Welcome to the world of ethnic warfare, from the dinner table to the battle lines, full of haunted landscapes and social relationships—and you are a young girl.
The story involves a girl, the narrator, who is forced to flee her village as civil war ravages her unnamed country, one of those endlessly grinding tank wars, fueled by animosities stretching back 600 years but as fresh as today’s daisies in the combatants’ noses. Her father, a pastry chef, has joined his neighbors: “He had to go and help defend one side against the other even though he had friends who were on the other side.” The language is smart, innocent and full of surprising—but age-fitting—turns of phrase. The girl is sent to live with her estranged mother, across the border. On her way there, much on foot, often through dark forest, she meets a cast of characters who mirror all the bickering that’s tearing the country apart. The text makes all her emotions palpable (“My stomach was full of homesickness. There was no room for anything else”), fear above all, but it never overwhelms her, instead releasing sudden survival instincts that get her through.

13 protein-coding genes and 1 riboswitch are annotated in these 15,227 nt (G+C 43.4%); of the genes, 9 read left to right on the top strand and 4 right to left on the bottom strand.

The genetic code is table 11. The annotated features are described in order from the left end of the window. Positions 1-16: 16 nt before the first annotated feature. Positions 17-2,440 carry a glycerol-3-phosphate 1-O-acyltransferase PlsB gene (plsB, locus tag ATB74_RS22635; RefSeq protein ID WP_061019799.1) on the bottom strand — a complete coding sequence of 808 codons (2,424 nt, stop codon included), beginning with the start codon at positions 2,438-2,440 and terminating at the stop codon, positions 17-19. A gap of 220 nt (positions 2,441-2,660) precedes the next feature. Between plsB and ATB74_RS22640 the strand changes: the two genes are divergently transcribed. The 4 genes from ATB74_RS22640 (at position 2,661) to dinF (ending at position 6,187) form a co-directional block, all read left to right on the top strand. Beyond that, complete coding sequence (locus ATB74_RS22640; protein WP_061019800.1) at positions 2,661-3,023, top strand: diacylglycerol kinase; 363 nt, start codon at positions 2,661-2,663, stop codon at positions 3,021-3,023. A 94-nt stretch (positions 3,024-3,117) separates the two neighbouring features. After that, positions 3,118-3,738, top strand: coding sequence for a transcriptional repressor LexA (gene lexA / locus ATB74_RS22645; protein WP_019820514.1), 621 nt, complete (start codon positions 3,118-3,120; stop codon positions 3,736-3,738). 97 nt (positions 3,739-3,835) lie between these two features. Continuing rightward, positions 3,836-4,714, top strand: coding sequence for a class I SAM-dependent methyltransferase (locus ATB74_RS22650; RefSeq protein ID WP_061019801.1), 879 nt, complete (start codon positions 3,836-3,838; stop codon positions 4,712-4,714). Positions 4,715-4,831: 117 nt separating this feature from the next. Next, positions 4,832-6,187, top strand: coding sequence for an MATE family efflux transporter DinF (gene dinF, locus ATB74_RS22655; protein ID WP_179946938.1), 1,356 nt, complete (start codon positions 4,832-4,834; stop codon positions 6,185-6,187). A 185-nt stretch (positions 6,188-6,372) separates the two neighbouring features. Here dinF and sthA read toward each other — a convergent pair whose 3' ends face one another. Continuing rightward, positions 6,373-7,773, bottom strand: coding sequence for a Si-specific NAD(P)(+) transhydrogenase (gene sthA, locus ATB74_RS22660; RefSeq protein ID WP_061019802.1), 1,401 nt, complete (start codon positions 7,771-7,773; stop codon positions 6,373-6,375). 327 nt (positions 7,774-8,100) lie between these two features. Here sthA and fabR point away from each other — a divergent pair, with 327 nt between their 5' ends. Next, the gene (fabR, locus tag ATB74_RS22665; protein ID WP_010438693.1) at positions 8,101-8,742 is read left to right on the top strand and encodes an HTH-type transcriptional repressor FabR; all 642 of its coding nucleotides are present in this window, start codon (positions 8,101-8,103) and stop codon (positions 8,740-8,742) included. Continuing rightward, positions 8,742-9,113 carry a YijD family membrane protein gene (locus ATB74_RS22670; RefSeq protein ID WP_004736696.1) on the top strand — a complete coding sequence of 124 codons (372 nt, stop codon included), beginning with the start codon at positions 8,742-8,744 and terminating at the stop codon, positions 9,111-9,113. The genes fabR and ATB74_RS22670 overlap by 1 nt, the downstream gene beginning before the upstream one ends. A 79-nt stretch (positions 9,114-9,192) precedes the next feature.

A brilliant, eerily engrossing evocation of war as it brushes up against youth—a harsh slice of the world during a mean piece of history. (Fiction. 9 & up)